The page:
[26] Here RSAM is the variability of SAM related to the Mascarene high (represented by a linear fit of SAMI to MHI), MHI* is the variability of the Mascarene high that is unrelated to SAM, r denotes the correlation coefficient between the MHI and SAMI, and σ(MHI) and σ(SAMI) are the standard deviations of MHI and SAMI, respectively. This method is identical to the semi–partial correlation method, and verifies whether the variability of the Mascarene high that is unrelated to the SAM is connected to the variations in SST. In this way, the lead-lag correlation between MHI* and SIOSGI can be explored as shown in Figure 7b. Similarly, the significant correlation between them mainly occurred when the SIOSG was lagged. However, this only occurs between January and March, when the SIOSG lags the Mascarene high for about 1–2 months, suggesting the linkage between the SIOSG and the Mascarene high in summer is mainly due to the variability of the SAM. That is, the variations in the SIOSG in summer are largely due to the variability of the preceding and simultaneous SAM.

[27] To add further support to the influence of the SIOSG on variations in the Mascarene high, we performed numerical experiments using the CAM3 model, which is able to reproduce the climate features as observed [e.g., Wu et al., 2009b; Li et al., 2012]. The control run was integrated for 15 years, and was used to derive a reference state. The sensitivity experiments were integrated for 17 years, with the latter 15 years used to construct a 15-member ensemble mean to reduce uncertainties arising from different initial conditions. To isolate and mimic the impact of SST variations on atmospheric circulation, we designed two sets of experiments, with the difference between the sensitivity experiments and control run being a 1 °C increase (decrease) and decrease (increase) in SST over the areas 40°–80°E, 44°–34°S and 80°–120°E, 62°–52°S during the preceding spring, and corresponding to the positive and negative phase of the SIOSG, respectively. The amplitude of SST variations in the sensitivity experiment was comparable to the SST anomalies associated with variations in the Mascarene high (Figure 4e), because the values of the anomalous center were beyond 1 °C at middle latitudes, and beyond –0.6 °C at high latitudes.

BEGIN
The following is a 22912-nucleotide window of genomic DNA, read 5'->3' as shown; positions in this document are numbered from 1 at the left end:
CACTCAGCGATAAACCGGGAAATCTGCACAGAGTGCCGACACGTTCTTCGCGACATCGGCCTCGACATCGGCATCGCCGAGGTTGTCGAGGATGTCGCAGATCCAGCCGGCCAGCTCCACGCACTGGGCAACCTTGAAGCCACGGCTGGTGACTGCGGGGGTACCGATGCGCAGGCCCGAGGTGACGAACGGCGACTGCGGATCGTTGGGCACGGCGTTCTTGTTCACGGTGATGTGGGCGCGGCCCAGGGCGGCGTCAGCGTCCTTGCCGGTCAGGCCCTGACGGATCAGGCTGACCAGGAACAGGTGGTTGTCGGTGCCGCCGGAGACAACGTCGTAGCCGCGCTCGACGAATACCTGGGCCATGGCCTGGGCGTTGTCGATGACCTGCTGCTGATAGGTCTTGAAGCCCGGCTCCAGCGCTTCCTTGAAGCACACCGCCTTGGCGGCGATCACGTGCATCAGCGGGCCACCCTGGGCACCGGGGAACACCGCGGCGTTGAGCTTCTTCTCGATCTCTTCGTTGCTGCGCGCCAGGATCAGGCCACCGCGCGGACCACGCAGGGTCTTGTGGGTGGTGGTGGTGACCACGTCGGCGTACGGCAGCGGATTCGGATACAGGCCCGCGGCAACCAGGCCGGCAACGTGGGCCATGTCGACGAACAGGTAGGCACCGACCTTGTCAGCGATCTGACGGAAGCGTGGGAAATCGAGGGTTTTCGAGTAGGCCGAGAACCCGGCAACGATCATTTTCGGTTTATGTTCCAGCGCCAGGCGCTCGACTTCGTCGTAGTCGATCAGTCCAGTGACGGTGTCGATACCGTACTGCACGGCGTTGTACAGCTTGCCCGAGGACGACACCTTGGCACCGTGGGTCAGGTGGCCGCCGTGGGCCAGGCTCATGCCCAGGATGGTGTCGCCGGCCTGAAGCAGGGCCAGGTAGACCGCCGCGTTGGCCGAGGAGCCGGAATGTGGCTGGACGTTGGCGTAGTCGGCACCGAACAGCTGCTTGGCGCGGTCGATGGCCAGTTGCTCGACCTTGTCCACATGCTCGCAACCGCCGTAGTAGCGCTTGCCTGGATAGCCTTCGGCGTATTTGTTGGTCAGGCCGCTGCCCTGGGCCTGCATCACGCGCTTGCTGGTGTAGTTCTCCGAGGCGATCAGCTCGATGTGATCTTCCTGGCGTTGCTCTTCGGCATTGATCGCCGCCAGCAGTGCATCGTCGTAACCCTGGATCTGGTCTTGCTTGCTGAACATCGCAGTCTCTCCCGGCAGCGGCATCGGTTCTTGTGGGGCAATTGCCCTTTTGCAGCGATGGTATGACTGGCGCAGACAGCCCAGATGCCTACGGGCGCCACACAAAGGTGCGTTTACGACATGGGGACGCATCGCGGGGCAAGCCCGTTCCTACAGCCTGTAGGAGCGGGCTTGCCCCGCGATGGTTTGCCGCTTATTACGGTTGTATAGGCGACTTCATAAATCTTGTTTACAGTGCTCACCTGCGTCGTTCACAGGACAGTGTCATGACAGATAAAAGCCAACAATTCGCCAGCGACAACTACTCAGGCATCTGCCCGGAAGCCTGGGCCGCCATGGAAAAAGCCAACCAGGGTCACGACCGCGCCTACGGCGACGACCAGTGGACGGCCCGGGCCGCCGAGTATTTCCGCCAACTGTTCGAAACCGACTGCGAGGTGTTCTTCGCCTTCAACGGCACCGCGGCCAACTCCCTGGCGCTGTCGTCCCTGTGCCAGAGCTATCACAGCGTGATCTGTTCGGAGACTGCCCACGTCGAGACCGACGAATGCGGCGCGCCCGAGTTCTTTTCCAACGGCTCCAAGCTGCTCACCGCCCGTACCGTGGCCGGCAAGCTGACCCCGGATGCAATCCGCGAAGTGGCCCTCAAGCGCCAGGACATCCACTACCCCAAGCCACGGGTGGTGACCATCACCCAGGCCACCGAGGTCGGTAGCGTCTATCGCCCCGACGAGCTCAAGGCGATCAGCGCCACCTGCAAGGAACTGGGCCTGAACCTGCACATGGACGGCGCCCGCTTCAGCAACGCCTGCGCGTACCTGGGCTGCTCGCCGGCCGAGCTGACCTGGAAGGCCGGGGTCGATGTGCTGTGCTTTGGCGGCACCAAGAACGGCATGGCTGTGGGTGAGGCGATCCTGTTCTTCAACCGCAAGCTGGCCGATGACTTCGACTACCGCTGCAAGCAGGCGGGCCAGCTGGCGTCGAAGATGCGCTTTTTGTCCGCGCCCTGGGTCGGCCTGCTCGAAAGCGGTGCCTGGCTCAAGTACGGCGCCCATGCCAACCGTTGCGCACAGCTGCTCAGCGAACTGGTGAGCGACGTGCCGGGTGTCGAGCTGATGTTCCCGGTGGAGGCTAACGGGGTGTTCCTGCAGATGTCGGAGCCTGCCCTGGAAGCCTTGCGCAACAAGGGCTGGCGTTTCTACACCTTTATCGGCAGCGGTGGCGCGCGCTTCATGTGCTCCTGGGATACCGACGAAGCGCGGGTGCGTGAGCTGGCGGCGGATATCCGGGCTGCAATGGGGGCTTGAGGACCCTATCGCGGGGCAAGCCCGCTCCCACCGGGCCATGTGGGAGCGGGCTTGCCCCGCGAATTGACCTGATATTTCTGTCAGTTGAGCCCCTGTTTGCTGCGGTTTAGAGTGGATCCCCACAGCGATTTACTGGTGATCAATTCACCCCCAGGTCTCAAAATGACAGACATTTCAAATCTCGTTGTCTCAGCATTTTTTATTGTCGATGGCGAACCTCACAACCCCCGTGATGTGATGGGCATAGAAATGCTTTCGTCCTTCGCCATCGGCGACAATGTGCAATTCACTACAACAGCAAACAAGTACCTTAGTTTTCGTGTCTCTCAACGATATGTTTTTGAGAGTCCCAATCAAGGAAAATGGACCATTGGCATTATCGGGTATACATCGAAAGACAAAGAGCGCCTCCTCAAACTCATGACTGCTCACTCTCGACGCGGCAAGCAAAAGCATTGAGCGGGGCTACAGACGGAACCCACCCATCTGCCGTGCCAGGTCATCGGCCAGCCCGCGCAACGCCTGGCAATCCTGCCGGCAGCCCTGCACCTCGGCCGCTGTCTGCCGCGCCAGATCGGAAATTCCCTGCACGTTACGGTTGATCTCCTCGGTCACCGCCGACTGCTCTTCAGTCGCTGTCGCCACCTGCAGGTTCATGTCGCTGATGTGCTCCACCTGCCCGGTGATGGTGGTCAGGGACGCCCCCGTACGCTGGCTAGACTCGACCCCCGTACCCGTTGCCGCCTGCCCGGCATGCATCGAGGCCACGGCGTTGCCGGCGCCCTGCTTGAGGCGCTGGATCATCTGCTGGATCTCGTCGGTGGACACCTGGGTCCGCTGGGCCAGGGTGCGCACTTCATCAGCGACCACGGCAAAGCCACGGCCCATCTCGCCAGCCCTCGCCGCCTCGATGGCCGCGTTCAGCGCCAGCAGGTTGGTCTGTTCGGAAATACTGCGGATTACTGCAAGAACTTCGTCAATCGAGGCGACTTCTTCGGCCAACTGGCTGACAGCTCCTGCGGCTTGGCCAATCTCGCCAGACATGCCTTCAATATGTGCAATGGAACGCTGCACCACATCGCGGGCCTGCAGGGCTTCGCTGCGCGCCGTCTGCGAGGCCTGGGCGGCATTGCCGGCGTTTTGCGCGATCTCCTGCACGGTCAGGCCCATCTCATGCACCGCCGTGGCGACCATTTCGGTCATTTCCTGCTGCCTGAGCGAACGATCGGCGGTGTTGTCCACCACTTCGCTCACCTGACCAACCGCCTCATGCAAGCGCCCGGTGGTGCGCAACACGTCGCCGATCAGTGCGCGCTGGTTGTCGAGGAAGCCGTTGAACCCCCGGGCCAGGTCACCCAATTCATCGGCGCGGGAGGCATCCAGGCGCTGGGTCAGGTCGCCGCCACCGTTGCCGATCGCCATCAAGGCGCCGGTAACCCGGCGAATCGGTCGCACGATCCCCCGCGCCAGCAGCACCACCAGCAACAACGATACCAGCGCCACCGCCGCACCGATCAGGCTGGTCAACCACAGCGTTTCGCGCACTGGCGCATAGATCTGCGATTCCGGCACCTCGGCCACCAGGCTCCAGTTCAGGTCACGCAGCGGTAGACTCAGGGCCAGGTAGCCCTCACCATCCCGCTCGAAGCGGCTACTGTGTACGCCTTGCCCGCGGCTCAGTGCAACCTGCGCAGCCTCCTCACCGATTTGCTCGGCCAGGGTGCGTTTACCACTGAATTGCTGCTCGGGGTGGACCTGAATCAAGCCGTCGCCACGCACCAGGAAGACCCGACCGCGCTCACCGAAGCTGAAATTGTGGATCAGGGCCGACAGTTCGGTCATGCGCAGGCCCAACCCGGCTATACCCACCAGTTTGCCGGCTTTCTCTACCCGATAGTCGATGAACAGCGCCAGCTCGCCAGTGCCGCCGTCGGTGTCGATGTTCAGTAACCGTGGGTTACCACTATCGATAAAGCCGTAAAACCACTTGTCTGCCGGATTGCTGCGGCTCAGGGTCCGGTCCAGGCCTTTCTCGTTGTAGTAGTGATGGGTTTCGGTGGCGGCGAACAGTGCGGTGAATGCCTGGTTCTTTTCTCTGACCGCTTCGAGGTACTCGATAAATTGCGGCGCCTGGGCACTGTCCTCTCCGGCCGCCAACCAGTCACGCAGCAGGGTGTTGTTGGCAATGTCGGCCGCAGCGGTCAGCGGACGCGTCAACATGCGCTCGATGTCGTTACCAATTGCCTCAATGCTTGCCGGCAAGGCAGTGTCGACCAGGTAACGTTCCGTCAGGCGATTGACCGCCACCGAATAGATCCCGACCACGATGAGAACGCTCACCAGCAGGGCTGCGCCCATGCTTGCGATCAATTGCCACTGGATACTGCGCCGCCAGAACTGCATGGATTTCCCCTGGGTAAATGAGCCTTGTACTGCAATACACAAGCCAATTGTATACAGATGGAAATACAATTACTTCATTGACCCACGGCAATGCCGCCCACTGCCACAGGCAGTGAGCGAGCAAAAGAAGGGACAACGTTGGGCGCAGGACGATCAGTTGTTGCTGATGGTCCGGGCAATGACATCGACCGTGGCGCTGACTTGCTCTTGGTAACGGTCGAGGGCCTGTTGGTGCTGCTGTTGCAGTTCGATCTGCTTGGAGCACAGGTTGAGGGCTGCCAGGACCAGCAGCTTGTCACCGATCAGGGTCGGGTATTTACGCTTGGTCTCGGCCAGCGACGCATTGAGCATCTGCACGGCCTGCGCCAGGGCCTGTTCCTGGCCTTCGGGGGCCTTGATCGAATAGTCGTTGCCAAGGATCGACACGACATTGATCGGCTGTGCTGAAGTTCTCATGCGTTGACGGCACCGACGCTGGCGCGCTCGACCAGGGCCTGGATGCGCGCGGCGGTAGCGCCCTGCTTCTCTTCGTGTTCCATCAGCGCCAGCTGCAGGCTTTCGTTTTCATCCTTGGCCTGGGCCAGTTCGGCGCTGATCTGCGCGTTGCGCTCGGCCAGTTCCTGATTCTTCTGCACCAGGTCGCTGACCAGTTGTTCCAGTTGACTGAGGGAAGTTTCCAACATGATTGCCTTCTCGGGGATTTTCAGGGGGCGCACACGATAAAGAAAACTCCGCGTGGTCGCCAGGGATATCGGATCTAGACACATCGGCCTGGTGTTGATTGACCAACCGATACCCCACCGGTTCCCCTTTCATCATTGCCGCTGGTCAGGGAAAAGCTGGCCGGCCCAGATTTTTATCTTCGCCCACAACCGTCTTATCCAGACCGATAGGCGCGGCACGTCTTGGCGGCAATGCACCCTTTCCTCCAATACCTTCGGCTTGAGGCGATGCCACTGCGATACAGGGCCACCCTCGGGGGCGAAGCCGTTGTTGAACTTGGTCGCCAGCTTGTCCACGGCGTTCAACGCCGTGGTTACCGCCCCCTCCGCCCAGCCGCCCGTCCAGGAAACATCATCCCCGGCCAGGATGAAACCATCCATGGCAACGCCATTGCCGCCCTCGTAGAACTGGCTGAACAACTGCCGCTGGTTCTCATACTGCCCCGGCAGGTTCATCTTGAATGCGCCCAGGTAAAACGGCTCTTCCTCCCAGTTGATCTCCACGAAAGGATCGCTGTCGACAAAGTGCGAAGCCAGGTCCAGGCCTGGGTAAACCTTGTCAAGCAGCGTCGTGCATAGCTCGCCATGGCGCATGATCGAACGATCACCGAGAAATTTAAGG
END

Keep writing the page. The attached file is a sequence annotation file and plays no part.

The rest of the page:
[28] Figure 10 shows the difference in circulation between the two sensitivity experiments and the control run during summertime. It is clear that the enhanced (suppressed) SIOSG excites positive (negative) geopotential height anomalies and strengthens (weakens) the anticyclonic circulation, which corresponds to an intensified (suppressed) Mascarene high. In addition, we see an anomalous negative (positive) geopotential height center over NWA, similar to that in Figures 9c and 9d. This finding supports the interpretation presented above, and further indicates that variations in the SIOSG contribute to variations in the Mascarene high.

Figure 10.

(a) Differences in wind (vectors; m/s) and geopotential height (contours; m) at 850 hPa between the simulated positive SIOSG phase and the control run. (b) As in Figure 10a, but for the differences between the simulated negative SIOSG phase and the control run.